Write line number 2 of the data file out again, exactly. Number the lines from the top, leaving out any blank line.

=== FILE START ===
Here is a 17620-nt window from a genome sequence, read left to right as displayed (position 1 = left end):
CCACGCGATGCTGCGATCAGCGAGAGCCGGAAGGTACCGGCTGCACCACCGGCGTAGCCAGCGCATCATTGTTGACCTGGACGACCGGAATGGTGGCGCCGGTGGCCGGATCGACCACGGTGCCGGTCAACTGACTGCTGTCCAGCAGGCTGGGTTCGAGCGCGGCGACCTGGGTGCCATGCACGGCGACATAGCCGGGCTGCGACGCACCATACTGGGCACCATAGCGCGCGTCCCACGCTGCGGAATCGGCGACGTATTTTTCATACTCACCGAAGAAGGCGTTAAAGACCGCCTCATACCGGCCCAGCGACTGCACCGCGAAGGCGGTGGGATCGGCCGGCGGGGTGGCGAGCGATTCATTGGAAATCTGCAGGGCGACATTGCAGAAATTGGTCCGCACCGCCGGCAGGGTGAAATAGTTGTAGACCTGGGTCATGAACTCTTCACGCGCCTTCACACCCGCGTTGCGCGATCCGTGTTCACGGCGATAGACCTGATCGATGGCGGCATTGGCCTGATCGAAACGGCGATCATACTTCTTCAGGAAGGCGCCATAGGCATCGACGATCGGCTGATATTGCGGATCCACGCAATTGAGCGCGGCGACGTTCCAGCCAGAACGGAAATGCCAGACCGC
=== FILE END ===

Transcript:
CCACGCGATGCTGCGATCAGCGAGAGCCGGAAGGTACCGGCTGCACCACCGGCGTAGCCAGCGCATCATTGTTGACCTGGACGACCGGAATGGTGGCGCCGGTGGCCGGATCGACCACGGTGCCGGTCAACTGACTGCTGTCCAGCAGGCTGGGTTCGAGCGCGGCGACCTGGGTGCCATGCACGGCGACATAGCCGGGCTGCGACGCACCATACTGGGCACCATAGCGCGCGTCCCACGCTGCGGAATCGGCGACGTATTTTTCATACTCACCGAAGAAGGCGTTAAAGACCGCCTCATACCGGCCCAGCGACTGCACCGCGAAGGCGGTGGGATCGGCCGGCGGGGTGGCGAGCGATTCATTGGAAATCTGCAGGGCGACATTGCAGAAATTGGTCCGCACCGCCGGCAGGGTGAAATAGTTGTAGACCTGGGTCATGAACTCTTCACGCGCCTTCACACCCGCGTTGCGCGATCCGTGTTCACGGCGATAGACCTGATCGATGGCGGCATTGGCCTGATCGAAACGGCGATCATACTTCTTCAGGAAGGCGCCATAGGCATCGACGATCGGCTGATATTGCGGATCCACGCAATTGAGCGCGGCGACGTTCCAGCCAGAACGGAAATGCCAGACCGC